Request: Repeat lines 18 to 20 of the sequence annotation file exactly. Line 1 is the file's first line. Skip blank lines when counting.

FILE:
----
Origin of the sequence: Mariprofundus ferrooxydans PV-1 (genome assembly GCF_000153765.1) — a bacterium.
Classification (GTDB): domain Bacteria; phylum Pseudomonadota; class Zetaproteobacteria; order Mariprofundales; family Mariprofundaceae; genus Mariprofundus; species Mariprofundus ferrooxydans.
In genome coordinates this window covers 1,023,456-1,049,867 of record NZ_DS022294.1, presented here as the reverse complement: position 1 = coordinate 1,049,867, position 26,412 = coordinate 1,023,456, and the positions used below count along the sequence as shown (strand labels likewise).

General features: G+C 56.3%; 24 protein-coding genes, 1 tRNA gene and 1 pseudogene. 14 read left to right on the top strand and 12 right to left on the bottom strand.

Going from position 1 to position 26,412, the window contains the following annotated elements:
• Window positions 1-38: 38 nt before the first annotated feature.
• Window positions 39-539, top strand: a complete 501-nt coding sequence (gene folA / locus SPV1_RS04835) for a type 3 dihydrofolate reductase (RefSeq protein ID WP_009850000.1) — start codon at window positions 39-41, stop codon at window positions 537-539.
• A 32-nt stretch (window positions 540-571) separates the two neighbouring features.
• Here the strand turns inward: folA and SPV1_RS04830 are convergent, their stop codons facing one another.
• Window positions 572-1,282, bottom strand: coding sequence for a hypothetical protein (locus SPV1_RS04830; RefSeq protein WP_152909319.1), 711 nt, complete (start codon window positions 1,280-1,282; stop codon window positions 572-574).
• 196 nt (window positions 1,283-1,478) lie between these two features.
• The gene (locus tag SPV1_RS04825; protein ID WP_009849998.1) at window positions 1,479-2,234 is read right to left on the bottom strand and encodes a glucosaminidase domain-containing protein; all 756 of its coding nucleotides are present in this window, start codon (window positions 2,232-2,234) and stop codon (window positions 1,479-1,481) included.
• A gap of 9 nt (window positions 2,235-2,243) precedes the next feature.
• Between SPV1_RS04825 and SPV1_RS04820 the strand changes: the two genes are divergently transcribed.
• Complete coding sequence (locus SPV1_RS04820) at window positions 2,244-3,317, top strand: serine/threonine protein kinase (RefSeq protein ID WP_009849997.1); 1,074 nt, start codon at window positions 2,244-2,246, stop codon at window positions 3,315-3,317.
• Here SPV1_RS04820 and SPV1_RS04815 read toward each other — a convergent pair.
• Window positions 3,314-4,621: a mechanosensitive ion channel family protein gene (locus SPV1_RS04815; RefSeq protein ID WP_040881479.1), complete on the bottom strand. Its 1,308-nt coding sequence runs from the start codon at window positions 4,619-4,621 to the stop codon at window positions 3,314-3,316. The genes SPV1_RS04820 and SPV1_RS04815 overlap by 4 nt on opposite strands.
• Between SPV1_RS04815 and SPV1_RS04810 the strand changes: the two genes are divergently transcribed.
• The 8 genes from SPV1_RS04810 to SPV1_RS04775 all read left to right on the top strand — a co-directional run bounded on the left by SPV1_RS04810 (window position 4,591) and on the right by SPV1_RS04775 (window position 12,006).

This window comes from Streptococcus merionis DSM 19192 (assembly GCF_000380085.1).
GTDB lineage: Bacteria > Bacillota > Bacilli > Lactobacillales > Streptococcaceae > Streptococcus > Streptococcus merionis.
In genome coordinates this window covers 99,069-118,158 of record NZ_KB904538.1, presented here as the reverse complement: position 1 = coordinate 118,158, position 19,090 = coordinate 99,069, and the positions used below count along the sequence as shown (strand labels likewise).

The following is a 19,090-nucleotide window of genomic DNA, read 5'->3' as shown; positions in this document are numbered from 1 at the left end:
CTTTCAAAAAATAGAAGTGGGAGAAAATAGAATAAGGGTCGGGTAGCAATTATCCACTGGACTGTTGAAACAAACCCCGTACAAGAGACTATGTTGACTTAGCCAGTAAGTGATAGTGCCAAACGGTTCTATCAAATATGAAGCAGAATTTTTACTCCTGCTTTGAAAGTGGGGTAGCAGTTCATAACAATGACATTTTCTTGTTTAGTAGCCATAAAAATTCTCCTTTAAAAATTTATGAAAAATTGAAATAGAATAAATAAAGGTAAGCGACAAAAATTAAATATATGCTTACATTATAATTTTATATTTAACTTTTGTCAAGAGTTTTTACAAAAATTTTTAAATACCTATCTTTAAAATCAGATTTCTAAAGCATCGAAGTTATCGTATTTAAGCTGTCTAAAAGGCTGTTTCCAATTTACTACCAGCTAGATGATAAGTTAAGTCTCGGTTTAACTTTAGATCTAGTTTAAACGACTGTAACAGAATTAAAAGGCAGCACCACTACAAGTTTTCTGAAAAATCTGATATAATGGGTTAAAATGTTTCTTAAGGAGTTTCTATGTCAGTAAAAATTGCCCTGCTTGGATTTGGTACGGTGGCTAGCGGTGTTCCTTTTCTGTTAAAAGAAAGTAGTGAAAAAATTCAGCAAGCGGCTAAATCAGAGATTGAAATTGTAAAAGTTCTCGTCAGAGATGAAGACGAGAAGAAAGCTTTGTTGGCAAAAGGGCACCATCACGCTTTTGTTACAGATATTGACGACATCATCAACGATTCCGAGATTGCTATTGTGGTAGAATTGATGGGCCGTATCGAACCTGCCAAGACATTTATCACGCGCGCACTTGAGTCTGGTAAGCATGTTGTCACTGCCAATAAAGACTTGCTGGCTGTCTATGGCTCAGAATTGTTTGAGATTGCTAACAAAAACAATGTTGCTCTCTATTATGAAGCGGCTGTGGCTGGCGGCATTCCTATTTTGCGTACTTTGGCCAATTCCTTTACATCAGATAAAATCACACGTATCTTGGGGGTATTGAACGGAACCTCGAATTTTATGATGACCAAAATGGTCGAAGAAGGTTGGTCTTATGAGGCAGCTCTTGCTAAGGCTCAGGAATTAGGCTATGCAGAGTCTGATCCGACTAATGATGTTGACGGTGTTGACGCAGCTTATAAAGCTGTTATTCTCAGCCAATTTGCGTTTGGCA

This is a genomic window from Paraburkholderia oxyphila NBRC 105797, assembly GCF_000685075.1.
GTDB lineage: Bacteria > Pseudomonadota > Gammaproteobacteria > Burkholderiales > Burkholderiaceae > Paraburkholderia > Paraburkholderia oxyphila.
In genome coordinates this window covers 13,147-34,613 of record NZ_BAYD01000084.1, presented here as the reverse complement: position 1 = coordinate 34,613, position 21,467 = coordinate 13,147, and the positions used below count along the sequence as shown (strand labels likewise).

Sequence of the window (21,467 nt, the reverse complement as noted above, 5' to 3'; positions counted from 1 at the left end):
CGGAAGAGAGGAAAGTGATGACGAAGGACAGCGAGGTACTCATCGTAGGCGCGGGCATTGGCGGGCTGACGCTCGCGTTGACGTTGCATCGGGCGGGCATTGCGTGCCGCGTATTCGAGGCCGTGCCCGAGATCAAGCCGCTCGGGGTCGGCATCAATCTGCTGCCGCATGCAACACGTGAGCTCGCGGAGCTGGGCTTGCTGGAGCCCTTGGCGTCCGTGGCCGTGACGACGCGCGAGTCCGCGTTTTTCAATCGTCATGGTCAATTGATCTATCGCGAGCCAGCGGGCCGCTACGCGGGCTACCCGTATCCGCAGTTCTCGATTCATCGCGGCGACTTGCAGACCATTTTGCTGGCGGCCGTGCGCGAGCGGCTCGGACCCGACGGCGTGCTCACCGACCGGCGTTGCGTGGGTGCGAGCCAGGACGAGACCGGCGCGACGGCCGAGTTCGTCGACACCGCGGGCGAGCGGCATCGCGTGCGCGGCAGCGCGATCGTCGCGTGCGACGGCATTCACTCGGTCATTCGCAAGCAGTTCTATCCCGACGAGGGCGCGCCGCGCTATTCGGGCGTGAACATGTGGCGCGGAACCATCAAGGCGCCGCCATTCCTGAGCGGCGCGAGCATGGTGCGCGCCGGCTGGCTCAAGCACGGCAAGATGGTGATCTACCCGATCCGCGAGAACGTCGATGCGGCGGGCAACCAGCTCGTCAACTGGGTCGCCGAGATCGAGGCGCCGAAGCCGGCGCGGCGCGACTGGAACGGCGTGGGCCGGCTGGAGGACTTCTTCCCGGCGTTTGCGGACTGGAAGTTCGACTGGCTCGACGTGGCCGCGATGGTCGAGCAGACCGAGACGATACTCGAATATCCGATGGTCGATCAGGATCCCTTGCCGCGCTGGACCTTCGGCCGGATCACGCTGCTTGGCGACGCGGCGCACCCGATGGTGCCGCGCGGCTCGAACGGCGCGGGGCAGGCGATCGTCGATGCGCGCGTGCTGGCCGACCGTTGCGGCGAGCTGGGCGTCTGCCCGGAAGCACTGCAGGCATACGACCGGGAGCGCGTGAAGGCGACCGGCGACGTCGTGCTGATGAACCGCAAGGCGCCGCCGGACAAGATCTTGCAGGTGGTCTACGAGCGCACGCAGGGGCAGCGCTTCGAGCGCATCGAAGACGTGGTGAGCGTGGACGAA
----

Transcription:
• Between SPV1_RS04815 and SPV1_RS04810 the strand changes: the two genes are divergently transcribed.
• The 8 genes from SPV1_RS04810 to SPV1_RS04775 all read left to right on the top strand — a co-directional run bounded on the left by SPV1_RS04810 (window position 4,591) and on the right by SPV1_RS04775 (window position 12,006).

This window comes from Streptococcus merionis DSM 19192 (assembly GCF_000380085.1).